San Antonio taxpayers could wind up on the hook after a San Antonio Police officer shot and killed an unarmed teenager inside a west sie 'drug house' earlier this month, News Radio 1200 WOAI reports.
The mother of the teen who was shot, Charles Roundtree, Jr, has filed a wrongful death lawsuit against the City of San Antonio and the officer who fired the shot.
The lawsuit, which seeks unspecified damages, contradicts the claims that police made about what happened inside the home.
Police said officer Steven Casanova arrived at the home on Roberts Street to answer a complaint that a person 'selling something' at the house had been assaulted. When he went inside, police said one of three men stood up, started moving threateningly toward police, and reached for something in his waistband that Casanova thought might be a gun, so he opened fire in self defense. Police have conceded that Roundtree was not armed and was shot by the bullet that was aimed at another man inside the home.
But the lawsuit, obtained by 1200 WOAI news, tells a different story.
The lawsuit claims the three men were watching TV and were on a computer when Casanova suddenly appeared at the door and entered, using a 'no knock warrant.'
"Startled and frightened by Defendant Casanova's unauthorized attempt to enter the Residence, Roundtree, Singleton and Snowden (the other two men in the house) tried to identify who was at the door but were unable to do so because Defendant Casanova blinded them with a bright light he shined directly at them. Not knowing who it was at the door, Roundtree, Singleton and Snowden was moving towards the back of the house when Defendant Casanova started to fired upon them," the lawsuit claims.
The lawsuit calls the shooting of Roundtree an 'extra judicial killing."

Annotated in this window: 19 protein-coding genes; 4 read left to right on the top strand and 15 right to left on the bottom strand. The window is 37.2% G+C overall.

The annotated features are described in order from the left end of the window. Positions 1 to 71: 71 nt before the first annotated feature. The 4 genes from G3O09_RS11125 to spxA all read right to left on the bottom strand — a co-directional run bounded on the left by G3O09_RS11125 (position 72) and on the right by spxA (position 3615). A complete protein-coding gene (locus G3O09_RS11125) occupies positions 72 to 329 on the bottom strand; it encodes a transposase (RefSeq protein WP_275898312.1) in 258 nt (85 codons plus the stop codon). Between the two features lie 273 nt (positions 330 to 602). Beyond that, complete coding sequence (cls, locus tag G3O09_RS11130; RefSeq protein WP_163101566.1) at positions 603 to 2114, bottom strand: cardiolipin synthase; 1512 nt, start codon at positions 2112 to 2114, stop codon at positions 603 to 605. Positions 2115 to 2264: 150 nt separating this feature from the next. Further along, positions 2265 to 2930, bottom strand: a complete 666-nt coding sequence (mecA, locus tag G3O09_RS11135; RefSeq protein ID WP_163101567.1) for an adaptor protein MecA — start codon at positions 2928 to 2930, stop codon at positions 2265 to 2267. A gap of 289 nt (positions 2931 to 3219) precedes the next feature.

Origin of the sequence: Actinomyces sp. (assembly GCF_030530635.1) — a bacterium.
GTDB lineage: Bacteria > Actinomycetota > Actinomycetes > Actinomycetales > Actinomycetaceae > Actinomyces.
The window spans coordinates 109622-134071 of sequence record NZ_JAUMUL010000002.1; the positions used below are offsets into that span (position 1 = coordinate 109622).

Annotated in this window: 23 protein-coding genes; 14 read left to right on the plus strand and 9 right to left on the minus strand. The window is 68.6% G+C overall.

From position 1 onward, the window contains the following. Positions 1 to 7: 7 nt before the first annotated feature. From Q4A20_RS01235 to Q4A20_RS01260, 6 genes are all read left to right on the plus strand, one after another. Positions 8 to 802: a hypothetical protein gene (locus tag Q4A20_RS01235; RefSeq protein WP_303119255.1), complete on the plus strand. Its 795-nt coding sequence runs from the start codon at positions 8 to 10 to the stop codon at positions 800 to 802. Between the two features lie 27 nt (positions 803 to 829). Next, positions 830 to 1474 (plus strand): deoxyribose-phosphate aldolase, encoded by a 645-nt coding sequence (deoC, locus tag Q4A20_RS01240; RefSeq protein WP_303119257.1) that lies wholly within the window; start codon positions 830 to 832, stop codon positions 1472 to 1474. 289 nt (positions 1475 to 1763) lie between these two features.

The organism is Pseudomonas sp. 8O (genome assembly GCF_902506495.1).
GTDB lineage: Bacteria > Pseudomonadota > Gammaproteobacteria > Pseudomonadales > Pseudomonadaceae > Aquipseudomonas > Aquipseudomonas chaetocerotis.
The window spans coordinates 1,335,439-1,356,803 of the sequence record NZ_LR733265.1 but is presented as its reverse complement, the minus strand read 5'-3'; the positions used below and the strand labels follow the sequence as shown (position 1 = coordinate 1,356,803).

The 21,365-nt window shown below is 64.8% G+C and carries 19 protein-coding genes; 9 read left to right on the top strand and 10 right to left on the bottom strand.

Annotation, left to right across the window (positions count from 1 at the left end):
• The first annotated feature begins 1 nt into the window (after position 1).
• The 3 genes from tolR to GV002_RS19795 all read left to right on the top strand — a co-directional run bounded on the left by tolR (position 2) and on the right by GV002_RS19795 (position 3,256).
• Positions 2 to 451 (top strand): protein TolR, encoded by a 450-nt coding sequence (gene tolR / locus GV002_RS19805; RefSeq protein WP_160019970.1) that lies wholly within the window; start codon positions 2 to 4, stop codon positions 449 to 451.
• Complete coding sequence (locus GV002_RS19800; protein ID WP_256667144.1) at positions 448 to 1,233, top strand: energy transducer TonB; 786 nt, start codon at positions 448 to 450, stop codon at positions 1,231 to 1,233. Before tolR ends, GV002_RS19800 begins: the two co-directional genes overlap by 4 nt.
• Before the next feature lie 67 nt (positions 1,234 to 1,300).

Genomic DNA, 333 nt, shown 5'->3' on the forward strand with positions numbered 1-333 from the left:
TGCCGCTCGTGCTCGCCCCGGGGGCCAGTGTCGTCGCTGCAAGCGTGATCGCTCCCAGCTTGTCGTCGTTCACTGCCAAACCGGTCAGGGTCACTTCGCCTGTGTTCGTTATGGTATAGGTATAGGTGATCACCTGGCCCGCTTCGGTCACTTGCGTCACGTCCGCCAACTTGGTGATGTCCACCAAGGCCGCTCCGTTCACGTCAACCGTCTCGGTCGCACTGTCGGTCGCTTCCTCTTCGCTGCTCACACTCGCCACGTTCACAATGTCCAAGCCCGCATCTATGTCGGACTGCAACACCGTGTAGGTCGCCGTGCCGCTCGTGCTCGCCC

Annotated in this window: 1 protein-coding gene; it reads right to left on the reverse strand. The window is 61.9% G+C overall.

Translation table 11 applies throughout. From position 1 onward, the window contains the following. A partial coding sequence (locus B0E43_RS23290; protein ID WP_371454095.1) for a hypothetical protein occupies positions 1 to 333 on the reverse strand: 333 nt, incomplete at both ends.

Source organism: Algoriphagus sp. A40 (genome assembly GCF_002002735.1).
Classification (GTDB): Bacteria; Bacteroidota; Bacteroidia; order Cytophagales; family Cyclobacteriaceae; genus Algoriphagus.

Although they are not named as defendants, the lawsuit also makes allegations against City Manager Sheryl Sculley and Police Chief William McManus.
"Defendant, the CITY OF SAN ANTONIO and SAPD have a longstanding record of not providing SAPD officers with adequate training, adequate supervision or discipline, not preventing excessive force and extrajudicial killings by San Antonio Police officers. The City Manager of San Antonio had in fact delegated policy-making authority to Chief McManus, giving him the responsibility for setting training policies and knew that there were training issues which resulted in the killing of Roundtree and the injuries to Singleton and Snowden. As a result of the lack of training, supervision, discipline and the official customs or policies of the SPD, San Antonio remains at the top of the list in the state of Texas for police misconduct."
The lawsuit claims that SAPD has a history of covering up 'bad acts' by officers.
"Defendant Casanova is a part of a police code of silence wherein other officers and supervisors habitually cover[ed] up the use of excessive force by fabricating accounts to the media and in official reports and internal affairs investigations," it says.
The lawsuit cites two other cases of citizens who were shot by SAPD officers.
"As a result of the lack of training, supervision, discipline and the official customs or policies of the SAPD, San Antonio remains at the top of the list in the state of Texas for police misconduct."
Officer Casanova is on administrative leave pending an investigation into the shooting.